Charlie Craig and David Mullins — the Denver couple who just lost a legal battle with the bakery that refused to bake their wedding cake — will serve as grand marshals in this year’s Denver PrideFest parade.
The couple’s complaint against Masterpiece Cakeshop went all the way to the U.S. Supreme Court, which earlier this week ruled in favor of the bakery. (Here’s why, and what it means.)
Now, Denver PrideFest will honor their five years of “vocally advocating for fair and equal access for the LGBT community,” a press release says. This year’s theme is Say it Loud, Say it Proud.
“Charlie and David have endured an incredible battle standing up for their civil rights. We wanted to recognize their determination and acknowledge that this year has been a year of activism on many fronts, for many people,” Debra Pollock, CEO of the GLBT Community Center of Colorado said in the release.
The festival is on the weekend of June 16 and June 17.
From 11 a.m. to 7 p.m. Saturday and 10 a.m. to 6 p.m. Sunday, PrideFest will offer the parade, three stages, a 5K, a political rally, family activities and more than 200 vendors.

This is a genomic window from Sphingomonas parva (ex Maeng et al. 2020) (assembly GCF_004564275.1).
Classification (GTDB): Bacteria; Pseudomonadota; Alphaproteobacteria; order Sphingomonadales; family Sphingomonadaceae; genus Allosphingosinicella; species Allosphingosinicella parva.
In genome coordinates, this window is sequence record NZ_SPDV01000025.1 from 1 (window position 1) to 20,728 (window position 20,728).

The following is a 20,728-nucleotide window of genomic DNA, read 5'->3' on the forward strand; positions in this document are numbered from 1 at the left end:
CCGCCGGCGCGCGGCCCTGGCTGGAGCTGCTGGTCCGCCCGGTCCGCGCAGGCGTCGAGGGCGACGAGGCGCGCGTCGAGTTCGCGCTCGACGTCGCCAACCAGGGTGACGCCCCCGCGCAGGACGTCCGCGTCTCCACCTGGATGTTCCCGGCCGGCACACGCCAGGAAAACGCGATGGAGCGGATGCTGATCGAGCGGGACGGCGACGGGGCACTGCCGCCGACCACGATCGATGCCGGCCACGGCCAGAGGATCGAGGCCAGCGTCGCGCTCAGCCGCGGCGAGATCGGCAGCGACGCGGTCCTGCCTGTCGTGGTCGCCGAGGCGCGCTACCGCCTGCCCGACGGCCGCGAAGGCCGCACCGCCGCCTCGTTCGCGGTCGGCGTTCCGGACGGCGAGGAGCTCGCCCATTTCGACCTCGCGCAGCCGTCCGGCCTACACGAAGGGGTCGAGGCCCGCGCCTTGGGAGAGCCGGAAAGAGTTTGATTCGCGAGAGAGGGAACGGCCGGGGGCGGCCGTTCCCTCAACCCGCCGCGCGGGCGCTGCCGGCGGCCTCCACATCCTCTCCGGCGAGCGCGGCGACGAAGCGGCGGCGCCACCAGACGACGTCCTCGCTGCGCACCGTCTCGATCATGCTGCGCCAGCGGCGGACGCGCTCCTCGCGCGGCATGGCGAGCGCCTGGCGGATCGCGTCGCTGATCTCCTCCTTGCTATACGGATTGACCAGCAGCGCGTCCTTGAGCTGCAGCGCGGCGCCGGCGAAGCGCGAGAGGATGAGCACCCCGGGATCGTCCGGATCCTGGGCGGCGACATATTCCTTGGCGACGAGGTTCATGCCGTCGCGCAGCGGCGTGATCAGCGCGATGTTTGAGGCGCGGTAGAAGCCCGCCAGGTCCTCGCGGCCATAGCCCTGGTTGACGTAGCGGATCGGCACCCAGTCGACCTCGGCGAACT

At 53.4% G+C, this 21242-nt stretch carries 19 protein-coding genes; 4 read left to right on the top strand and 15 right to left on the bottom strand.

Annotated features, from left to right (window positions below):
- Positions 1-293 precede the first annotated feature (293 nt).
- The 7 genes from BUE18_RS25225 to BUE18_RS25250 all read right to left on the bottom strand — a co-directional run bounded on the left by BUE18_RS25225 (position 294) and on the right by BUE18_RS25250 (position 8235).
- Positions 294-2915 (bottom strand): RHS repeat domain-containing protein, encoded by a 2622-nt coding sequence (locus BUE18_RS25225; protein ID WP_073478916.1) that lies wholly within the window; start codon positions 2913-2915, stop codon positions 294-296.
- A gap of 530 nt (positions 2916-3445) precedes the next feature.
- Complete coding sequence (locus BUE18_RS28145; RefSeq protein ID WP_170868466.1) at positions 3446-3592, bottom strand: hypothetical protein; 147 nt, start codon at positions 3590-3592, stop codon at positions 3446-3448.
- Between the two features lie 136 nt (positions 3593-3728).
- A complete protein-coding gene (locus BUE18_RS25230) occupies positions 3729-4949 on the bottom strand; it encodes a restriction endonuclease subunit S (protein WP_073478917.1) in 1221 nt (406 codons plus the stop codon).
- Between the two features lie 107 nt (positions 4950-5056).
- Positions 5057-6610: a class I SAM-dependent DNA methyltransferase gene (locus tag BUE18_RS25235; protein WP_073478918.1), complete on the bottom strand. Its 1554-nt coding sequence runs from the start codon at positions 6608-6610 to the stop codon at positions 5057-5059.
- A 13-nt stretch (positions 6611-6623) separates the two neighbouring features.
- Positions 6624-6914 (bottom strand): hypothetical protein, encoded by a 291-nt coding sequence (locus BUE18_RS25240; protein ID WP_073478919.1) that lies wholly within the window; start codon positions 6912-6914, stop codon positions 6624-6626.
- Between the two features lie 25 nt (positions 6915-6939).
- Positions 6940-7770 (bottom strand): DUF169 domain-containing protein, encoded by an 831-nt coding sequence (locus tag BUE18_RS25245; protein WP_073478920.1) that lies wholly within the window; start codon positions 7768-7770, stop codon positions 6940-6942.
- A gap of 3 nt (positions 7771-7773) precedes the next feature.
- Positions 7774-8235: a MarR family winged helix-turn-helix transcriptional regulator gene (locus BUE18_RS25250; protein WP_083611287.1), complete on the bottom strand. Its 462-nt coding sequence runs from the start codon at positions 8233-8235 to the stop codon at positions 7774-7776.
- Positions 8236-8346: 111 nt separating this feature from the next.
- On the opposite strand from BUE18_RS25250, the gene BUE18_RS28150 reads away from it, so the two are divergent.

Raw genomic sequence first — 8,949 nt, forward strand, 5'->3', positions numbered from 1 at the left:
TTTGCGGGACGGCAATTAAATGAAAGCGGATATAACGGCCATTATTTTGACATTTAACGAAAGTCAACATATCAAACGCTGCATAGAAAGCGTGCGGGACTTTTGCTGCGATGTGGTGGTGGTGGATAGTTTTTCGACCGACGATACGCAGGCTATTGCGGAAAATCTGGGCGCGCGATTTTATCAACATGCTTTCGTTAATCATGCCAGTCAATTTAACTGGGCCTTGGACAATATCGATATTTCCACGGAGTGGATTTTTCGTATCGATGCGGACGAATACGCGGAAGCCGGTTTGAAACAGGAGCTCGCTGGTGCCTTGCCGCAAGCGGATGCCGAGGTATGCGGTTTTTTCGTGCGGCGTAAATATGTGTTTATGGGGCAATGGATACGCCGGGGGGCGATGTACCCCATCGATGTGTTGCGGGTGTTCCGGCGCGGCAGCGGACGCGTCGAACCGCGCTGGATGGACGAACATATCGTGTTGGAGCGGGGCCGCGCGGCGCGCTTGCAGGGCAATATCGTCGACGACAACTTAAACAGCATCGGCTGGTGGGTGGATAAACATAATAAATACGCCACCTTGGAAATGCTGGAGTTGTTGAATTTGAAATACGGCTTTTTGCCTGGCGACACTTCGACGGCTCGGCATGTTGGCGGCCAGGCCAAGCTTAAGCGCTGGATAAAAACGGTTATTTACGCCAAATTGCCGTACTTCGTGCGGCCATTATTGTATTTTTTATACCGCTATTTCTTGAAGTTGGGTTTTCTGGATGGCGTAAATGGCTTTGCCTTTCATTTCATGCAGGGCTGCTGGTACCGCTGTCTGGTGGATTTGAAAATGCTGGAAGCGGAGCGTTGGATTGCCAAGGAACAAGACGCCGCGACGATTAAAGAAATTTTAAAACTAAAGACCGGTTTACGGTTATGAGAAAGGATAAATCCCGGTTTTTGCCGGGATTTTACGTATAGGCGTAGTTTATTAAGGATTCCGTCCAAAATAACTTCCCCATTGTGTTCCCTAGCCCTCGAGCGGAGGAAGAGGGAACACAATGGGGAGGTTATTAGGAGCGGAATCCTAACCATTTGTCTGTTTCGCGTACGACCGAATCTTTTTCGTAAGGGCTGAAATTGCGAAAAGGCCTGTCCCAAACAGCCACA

The Center, which has hosted PrideFest for 40 years, expects more than 350,000 people at this year’s celebration.
The parade, officially known as the Coors Light PrideFest Parade, had 200 entries this year. PrideFest performers this year will include dance music legend Crystal Waters, a RuPaul’s Drag Race contestant Kameron Michaels and former Drag Race stars Morgan McMichaels and Thorgy Thor.
And local artist Lonnie Hanzon will once again showcase some of his art — an interactive sculpture titled “Equal Threshold”in which people can walk through a series of doors highlighting quotes from the U.S. Constitution and the Civil Rights Act. Hanzon is also putting on a trash fashion show to kick things off a week in advance.
PrideFest serves as the largest fundraiser for The Center, which each year provides programs for LGBT youth, seniors and Colorado’s transgender community, and training and legal programs to 47,000 people. The economic impact for the city is estimated at about $25 million, according to the press release.
For more information, including a schedule of events, go to denverpride.org.